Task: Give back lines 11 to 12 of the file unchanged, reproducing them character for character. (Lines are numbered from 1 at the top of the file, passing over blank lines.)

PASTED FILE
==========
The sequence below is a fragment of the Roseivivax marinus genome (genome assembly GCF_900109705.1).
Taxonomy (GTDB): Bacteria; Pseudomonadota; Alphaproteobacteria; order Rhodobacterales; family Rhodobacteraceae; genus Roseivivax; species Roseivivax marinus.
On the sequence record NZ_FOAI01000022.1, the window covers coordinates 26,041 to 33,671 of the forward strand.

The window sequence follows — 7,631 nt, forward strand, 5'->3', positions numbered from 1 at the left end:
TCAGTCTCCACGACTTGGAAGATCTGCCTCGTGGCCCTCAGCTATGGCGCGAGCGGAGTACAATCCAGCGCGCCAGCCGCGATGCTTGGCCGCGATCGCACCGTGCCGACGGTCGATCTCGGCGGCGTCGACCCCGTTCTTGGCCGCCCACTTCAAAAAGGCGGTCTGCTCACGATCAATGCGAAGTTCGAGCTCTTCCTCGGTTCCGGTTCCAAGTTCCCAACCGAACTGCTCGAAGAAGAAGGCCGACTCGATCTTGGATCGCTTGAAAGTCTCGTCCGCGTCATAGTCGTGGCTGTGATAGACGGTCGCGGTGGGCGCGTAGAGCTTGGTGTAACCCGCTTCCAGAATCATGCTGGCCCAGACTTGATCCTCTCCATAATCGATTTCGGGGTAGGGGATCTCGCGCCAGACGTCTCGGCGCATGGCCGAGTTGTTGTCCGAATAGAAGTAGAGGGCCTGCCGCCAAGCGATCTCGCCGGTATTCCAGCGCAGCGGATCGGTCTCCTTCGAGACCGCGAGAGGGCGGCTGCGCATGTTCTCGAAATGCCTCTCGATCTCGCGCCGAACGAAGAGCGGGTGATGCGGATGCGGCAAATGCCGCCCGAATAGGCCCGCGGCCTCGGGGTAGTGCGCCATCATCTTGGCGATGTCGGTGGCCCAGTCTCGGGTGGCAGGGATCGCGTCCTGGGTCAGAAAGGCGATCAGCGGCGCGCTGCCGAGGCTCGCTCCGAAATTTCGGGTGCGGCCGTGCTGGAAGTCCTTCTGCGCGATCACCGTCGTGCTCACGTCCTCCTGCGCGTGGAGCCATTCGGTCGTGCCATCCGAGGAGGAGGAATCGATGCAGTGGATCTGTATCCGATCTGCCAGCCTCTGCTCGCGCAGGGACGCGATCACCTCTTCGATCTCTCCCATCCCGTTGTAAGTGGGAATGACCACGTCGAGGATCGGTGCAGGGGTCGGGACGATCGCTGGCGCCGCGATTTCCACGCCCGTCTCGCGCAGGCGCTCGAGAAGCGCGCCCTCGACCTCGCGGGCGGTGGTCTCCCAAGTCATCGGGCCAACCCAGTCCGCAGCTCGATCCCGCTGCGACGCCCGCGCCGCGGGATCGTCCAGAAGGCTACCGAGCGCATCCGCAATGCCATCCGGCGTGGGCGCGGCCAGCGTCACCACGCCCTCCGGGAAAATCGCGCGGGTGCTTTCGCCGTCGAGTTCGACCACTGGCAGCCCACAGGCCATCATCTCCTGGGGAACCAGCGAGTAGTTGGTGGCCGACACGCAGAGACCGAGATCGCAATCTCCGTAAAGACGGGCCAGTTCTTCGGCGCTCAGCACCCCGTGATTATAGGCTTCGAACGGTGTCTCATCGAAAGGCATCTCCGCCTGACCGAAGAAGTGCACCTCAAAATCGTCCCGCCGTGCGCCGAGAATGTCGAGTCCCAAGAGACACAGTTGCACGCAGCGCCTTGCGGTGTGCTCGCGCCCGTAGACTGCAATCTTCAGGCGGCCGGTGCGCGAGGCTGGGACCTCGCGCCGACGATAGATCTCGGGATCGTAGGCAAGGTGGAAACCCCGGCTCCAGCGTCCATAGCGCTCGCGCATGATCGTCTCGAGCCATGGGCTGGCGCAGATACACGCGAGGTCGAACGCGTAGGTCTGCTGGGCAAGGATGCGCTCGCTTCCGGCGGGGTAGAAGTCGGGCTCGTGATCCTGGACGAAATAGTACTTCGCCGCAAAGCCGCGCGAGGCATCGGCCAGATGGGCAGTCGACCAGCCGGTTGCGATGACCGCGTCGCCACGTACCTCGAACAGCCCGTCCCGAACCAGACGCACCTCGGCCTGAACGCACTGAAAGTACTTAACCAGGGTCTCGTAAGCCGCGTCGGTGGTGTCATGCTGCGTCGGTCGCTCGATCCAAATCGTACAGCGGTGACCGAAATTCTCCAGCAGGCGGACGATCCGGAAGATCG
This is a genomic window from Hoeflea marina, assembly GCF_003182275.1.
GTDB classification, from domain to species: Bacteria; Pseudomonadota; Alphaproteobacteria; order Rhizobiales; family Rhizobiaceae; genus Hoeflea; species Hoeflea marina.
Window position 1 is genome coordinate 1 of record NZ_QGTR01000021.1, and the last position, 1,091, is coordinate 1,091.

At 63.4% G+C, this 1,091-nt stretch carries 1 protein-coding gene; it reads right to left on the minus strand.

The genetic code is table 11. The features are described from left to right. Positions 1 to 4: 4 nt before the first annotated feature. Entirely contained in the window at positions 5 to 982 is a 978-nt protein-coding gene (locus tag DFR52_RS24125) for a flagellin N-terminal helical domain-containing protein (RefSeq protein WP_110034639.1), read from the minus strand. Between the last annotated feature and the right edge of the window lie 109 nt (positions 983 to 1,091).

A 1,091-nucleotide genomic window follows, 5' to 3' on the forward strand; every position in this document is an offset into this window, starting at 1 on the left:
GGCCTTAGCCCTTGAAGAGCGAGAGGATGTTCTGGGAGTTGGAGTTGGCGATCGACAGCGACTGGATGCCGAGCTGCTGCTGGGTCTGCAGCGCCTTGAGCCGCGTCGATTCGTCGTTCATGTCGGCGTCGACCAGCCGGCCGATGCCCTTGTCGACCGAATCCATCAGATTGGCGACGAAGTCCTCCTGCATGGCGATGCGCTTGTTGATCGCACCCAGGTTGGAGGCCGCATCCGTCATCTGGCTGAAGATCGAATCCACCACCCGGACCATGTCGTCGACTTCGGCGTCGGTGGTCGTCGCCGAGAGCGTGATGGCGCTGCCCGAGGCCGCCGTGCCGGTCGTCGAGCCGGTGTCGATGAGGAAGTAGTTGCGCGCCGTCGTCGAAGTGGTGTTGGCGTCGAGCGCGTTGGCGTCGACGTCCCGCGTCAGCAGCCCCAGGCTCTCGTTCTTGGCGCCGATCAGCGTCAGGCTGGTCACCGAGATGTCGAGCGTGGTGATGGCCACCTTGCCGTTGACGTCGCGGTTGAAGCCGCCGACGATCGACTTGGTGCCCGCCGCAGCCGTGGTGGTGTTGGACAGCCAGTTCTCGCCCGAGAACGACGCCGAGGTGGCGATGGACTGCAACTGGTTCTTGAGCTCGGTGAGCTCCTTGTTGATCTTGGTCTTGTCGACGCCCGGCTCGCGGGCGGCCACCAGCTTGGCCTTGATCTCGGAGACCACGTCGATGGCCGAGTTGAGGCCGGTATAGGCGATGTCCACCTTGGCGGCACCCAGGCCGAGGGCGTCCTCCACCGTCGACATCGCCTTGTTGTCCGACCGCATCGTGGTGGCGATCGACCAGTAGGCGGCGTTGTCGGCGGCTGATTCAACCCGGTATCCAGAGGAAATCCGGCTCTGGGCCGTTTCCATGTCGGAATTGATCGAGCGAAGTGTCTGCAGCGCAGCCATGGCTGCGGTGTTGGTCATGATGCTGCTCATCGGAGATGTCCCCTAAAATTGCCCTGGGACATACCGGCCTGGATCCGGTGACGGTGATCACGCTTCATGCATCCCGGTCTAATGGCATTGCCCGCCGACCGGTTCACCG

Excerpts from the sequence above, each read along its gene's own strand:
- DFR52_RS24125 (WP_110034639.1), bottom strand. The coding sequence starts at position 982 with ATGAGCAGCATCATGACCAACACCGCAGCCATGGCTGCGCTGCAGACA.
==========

A 1,091-nucleotide genomic window follows, 5' to 3' on the forward strand; every position in this document is an offset into this window, starting at 1 on the left:
GGCCTTAGCCCTTGAAGAGCGAGAGGATGTTCTGGGAGTTGGAGTTGGCGATCGACAGCGACTGGATGCCGAGCTGCTGCTGGGTCTGCAGCGCCTTGAGCCGCGTCGATTCGTCGTTCATGTCGGCGTCGACCAGCCGGCCGATGCCCTTGTCGACCGAATCCATCAGATTGGCGACGAAGTCCTCCTGCATGGCGATGCGCTTGTTGATCGCACCCAGGTTGGAGGCCGCATCCGTCATCTGGCTGAAGATCGAATCCACCACCCGGACCATGTCGTCGACTTCGGCGTCGGTGGTCGTCGCCGAGAGCGTGATGGCGCTGCCCGAGGCCGCCGTGCCGGTCGTCGAGCCGGTGTCGATGAGGAAGTAGTTGCGCGCCGTCGTCGAAGTGGTGTTGGCGTCGAGCGCGTTGGCGTCGACGTCCCGCGTCAGCAGCCCCAGGCTCTCGTTCTTGGCGCCGATCAGCGTCAGGCTGGTCACCGAGATGTCGAGCGTGGTGATGGCCACCTTGCCGTTGACGTCGCGGTTGAAGCCGCCGACGATCGACTTGGTGCCCGCCGCAGCCGTGGTGGTGTTGGACAGCCAGTTCTCGCCCGAGAACGACGCCGAGGTGGCGATGGACTGCAACTGGTTCTTGAGCTCGGTGAGCTCCTTGTTGATCTTGGTCTTGTCGACGCCCGGCTCGCGGGCGGCCACCAGCTTGGCCTTGATCTCGGAGACCACGTCGATGGCCGAGTTGAGGCCGGTATAGGCGATGTCCACCTTGGCGGCACCCAGGCCGAGGGCGTCCTCCACCGTCGACATCGCCTTGTTGTCCGACCGCATCGTGGTGGCGATCGACCAGTAGGCGGCGTTGTCGGCGGCTGATTCAACCCGGTATCCAGAGGAAATCCGGCTCTGGGCCGTTTCCATGTCGGAATTGATCGAGCGAAGTGTCTGCAGCGCAGCCATGGCTGCGGTGTTGGTCATGATGCTGCTCATCGGAGATGTCCCCTAAAATTGCCCTGGGACATACCGGCCTGGATCCGGTGACGGTGATCACGCTTCATGCATCCCGGTCTAATGGCATTGCCCGCCGACCGGTTCACCG